Now suppose that some argumentative person complains that this painstaking description is still incomplete, on the grounds that it has failed to mention the advertisement. What are we to say? Well; in a sense, of course, he is right. There are words on the board, and the electrician indeed has not mentioned them. But does this mean that the electrician was not thorough enough, or that there were some parts of the board that were ‘outside his boundaries’? Of course not. It would make nonsense to try to improve the electrical description by adding something at the end so that it read, ‘What is on the board is so many electric lamps connected thus and so by so many feet of wire and so on–oh, and an advertisement saying, “Bongo is good for you”.’ The electrician’s account, in its own terms, is complete. He has in one sense accounted for every object and event on the board… What he has not accounted for is the thing as a whole. But this is outside of his terms of reference; it is not his job. The notion of an ‘advertisement’ does not appear among the explanatory concepts in his electrical textbooks.

… The advertisement is … the point or significance of what is there–something we find by starting all over again and describing the very same situation in different, but equally justifiable and illuminating categories. If you come to the board prepared to describe it only in electrical terms you will see nothing but lamps and wires. If you come to the very same board with a different state of readiness, prepared to read it, you will see the advertisement. There is nothing optional or arbitrary about this. Once you understand the language of each description, what is there to be described in each is a matter of fact.


(Nonlin Org) #7

“Stump’s suggestion that we need not commit to any single model; perhaps it is the case that “we must select the appropriate tool depending on the subject matter being studied” (39). In other words, perhaps we actually do need to adopt a conflict model at certain times, when science and Christianity seem to be vying for the same explanatory ground.”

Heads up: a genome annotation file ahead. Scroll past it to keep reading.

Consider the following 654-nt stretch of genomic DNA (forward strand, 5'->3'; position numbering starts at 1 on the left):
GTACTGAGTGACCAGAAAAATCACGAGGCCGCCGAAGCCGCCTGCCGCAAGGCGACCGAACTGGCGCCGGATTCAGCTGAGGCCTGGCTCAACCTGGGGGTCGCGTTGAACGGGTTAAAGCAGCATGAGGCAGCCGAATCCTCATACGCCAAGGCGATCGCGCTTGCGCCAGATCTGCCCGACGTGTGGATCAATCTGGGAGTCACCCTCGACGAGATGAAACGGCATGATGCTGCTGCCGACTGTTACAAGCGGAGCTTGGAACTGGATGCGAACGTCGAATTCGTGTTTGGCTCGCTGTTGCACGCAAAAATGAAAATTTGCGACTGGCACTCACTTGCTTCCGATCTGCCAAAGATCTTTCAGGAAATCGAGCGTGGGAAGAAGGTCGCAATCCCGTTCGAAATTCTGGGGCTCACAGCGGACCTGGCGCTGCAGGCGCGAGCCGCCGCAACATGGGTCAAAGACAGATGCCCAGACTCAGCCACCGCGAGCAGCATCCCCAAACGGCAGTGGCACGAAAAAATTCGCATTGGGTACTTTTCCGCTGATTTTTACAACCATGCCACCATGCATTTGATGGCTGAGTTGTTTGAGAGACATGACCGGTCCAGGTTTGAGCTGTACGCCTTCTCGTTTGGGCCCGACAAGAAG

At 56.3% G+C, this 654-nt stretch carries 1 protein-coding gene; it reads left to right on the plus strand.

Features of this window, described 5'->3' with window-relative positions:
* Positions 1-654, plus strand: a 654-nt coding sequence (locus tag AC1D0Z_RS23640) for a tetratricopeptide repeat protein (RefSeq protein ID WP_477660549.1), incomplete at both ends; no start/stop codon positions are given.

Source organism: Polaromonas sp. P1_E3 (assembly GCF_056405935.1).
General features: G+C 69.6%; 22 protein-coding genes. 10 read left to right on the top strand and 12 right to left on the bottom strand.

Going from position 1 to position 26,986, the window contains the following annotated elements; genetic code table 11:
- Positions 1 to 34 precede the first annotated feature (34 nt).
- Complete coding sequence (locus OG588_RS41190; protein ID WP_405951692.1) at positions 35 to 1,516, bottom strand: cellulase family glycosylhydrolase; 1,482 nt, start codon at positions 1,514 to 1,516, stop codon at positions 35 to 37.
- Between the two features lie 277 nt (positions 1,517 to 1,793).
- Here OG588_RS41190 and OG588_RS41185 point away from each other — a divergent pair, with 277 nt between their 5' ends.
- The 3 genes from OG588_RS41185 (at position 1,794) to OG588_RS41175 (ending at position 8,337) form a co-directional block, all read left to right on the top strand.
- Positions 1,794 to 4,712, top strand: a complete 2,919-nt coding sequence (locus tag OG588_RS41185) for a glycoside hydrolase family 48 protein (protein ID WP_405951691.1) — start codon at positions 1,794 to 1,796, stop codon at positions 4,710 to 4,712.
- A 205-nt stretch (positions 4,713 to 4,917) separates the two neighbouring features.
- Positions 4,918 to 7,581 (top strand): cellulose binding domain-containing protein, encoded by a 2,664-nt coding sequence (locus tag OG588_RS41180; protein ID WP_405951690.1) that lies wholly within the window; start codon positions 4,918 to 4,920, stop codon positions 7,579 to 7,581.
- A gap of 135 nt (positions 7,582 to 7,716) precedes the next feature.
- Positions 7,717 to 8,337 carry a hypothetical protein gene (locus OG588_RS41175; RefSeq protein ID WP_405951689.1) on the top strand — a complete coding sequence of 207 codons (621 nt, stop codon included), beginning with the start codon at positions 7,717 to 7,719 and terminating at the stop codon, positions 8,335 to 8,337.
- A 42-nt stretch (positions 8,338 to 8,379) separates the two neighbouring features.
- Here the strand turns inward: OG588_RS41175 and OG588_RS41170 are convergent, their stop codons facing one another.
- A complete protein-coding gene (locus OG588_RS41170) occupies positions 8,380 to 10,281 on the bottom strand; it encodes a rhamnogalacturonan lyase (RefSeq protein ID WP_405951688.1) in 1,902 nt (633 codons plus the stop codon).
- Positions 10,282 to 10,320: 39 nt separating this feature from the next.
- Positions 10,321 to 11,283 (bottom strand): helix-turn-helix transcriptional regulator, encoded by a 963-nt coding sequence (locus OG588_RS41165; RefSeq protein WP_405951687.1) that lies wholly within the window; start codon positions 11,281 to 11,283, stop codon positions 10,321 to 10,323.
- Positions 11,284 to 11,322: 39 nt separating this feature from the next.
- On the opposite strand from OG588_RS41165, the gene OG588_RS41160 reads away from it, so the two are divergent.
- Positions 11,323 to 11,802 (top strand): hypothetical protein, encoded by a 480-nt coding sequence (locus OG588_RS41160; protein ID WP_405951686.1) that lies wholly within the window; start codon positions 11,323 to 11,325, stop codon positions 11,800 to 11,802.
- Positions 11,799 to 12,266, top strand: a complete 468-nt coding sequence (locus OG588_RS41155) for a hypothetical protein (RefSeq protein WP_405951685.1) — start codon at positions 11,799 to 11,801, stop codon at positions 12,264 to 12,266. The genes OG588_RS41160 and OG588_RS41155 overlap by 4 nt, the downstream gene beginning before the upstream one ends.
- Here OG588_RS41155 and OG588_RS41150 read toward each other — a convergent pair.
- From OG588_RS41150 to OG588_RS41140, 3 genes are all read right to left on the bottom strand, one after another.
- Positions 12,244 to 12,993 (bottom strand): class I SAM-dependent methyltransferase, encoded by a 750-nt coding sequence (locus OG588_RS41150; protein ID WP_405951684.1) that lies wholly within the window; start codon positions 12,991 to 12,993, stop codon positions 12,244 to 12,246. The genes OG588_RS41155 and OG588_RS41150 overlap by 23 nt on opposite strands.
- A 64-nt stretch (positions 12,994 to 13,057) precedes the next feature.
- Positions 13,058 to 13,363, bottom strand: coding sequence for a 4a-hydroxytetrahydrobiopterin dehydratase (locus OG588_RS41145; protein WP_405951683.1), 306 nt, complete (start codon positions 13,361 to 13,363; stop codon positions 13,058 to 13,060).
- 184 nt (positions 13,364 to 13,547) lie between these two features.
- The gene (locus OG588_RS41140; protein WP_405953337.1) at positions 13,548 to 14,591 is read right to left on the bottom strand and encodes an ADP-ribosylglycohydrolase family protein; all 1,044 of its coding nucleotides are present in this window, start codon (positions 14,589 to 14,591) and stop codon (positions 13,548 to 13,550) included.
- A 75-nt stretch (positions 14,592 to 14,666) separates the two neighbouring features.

Without having read your book, it seems to me ‘Science’ (which is just ‘Knowledge’ in Latin) is simply a composite of Observable and Belief. Therefore, there is no Science without Belief (Religion) and there can never be a conflict between Science and Religion. All our conflicts are instead between various Religious views.


(Roger A. Sawtelle) #8

@TedDavis
Your example of interesting, but also problematic.

“BONGO IS GOOD FOR YOU” is not a meaningful message. If this sign is a good model for Reality, then we would live in a meaningless universe. However BioLogos subscribes to the Two Book concept of revelation that says that the universe reveals the Face of God as surely as the Bible does, but of course in a different way.

Therefore I would say that the4 message on the sign would be something like: John 3:16 or “In the Beginning was the Logos.” This more accurately depicts what the world is about from the Christian perspective. I would not expect nonbelievers to agree with this, but I would hope that they would agree that life does had meaning and purpose. This is the struggle that I am pursuing. In any case we must depict the universe as we see it, not as others do.

In this case we have the three dimensional universe: physical/scientific, rational/philosophical (words about the universe have meaning), and spiritual/theological (the universe has meaning and purpose.) It must be noted that people like Dawkins and Dennett claim that science demonstrates that the universe is solely physical, and without rationality and meaning.

The question is theological in that Christians believe Jesus Christ is the Logos Who gives Meaning and Purpose the universe. But it becomes scientific and philosophical when we find the universe is rational and does have meaning. This is why theology is important to science and philosophy.